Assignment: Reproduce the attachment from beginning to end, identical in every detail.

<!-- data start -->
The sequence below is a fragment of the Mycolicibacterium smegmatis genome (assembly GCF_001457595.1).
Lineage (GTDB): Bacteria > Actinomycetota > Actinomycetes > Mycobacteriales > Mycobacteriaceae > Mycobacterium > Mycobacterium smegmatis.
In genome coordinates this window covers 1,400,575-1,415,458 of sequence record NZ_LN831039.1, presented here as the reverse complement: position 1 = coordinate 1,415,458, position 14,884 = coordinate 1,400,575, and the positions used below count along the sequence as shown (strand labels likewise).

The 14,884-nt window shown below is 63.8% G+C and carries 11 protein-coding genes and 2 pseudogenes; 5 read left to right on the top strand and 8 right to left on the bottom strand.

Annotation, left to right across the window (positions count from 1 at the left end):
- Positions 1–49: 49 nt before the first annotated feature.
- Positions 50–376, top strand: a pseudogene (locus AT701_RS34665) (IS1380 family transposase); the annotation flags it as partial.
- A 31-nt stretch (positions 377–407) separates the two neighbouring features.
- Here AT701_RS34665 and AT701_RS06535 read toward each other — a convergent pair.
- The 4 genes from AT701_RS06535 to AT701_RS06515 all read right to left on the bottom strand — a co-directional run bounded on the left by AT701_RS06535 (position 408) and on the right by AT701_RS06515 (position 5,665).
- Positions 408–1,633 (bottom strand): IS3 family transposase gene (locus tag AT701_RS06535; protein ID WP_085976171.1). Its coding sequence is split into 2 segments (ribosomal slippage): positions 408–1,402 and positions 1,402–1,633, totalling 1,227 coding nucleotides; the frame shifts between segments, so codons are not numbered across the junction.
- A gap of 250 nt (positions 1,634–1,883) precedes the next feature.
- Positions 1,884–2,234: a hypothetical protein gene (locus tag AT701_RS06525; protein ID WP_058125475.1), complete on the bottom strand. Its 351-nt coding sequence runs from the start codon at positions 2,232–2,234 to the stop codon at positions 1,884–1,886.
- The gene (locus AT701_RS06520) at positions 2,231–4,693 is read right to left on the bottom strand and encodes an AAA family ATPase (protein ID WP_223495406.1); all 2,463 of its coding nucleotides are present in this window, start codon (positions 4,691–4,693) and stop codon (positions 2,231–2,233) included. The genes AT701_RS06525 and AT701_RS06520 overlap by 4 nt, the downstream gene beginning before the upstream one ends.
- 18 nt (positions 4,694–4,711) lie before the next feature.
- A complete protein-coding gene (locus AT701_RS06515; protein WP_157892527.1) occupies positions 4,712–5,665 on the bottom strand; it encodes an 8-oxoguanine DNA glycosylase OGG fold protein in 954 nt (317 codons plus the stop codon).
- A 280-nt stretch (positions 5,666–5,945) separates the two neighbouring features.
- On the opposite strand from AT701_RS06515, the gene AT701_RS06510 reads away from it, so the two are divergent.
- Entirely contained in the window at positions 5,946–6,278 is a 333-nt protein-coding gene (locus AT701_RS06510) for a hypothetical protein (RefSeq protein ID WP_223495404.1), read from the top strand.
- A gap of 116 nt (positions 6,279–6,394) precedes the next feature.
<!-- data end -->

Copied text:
The sequence below is a fragment of the Mycolicibacterium smegmatis genome (assembly GCF_001457595.1).
Lineage (GTDB): Bacteria > Actinomycetota > Actinomycetes > Mycobacteriales > Mycobacteriaceae > Mycobacterium > Mycobacterium smegmatis.
In genome coordinates this window covers 1,400,575-1,415,458 of sequence record NZ_LN831039.1, presented here as the reverse complement: position 1 = coordinate 1,415,458, position 14,884 = coordinate 1,400,575, and the positions used below count along the sequence as shown (strand labels likewise).

The 14,884-nt window shown below is 63.8% G+C and carries 11 protein-coding genes and 2 pseudogenes; 5 read left to right on the top strand and 8 right to left on the bottom strand.

Annotation, left to right across the window (positions count from 1 at the left end):
- Positions 1–49: 49 nt before the first annotated feature.
- Positions 50–376, top strand: a pseudogene (locus AT701_RS34665) (IS1380 family transposase); the annotation flags it as partial.
- A 31-nt stretch (positions 377–407) separates the two neighbouring features.
- Here AT701_RS34665 and AT701_RS06535 read toward each other — a convergent pair.
- The 4 genes from AT701_RS06535 to AT701_RS06515 all read right to left on the bottom strand — a co-directional run bounded on the left by AT701_RS06535 (position 408) and on the right by AT701_RS06515 (position 5,665).
- Positions 408–1,633 (bottom strand): IS3 family transposase gene (locus tag AT701_RS06535; protein ID WP_085976171.1). Its coding sequence is split into 2 segments (ribosomal slippage): positions 408–1,402 and positions 1,402–1,633, totalling 1,227 coding nucleotides; the frame shifts between segments, so codons are not numbered across the junction.
- A gap of 250 nt (positions 1,634–1,883) precedes the next feature.
- Positions 1,884–2,234: a hypothetical protein gene (locus tag AT701_RS06525; protein ID WP_058125475.1), complete on the bottom strand. Its 351-nt coding sequence runs from the start codon at positions 2,232–2,234 to the stop codon at positions 1,884–1,886.
- The gene (locus AT701_RS06520) at positions 2,231–4,693 is read right to left on the bottom strand and encodes an AAA family ATPase (protein ID WP_223495406.1); all 2,463 of its coding nucleotides are present in this window, start codon (positions 4,691–4,693) and stop codon (positions 2,231–2,233) included. The genes AT701_RS06525 and AT701_RS06520 overlap by 4 nt, the downstream gene beginning before the upstream one ends.
- 18 nt (positions 4,694–4,711) lie before the next feature.
- A complete protein-coding gene (locus AT701_RS06515; protein WP_157892527.1) occupies positions 4,712–5,665 on the bottom strand; it encodes an 8-oxoguanine DNA glycosylase OGG fold protein in 954 nt (317 codons plus the stop codon).
- A 280-nt stretch (positions 5,666–5,945) separates the two neighbouring features.
- On the opposite strand from AT701_RS06515, the gene AT701_RS06510 reads away from it, so the two are divergent.
- Entirely contained in the window at positions 5,946–6,278 is a 333-nt protein-coding gene (locus AT701_RS06510) for a hypothetical protein (RefSeq protein ID WP_223495404.1), read from the top strand.
- A gap of 116 nt (positions 6,279–6,394) precedes the next feature.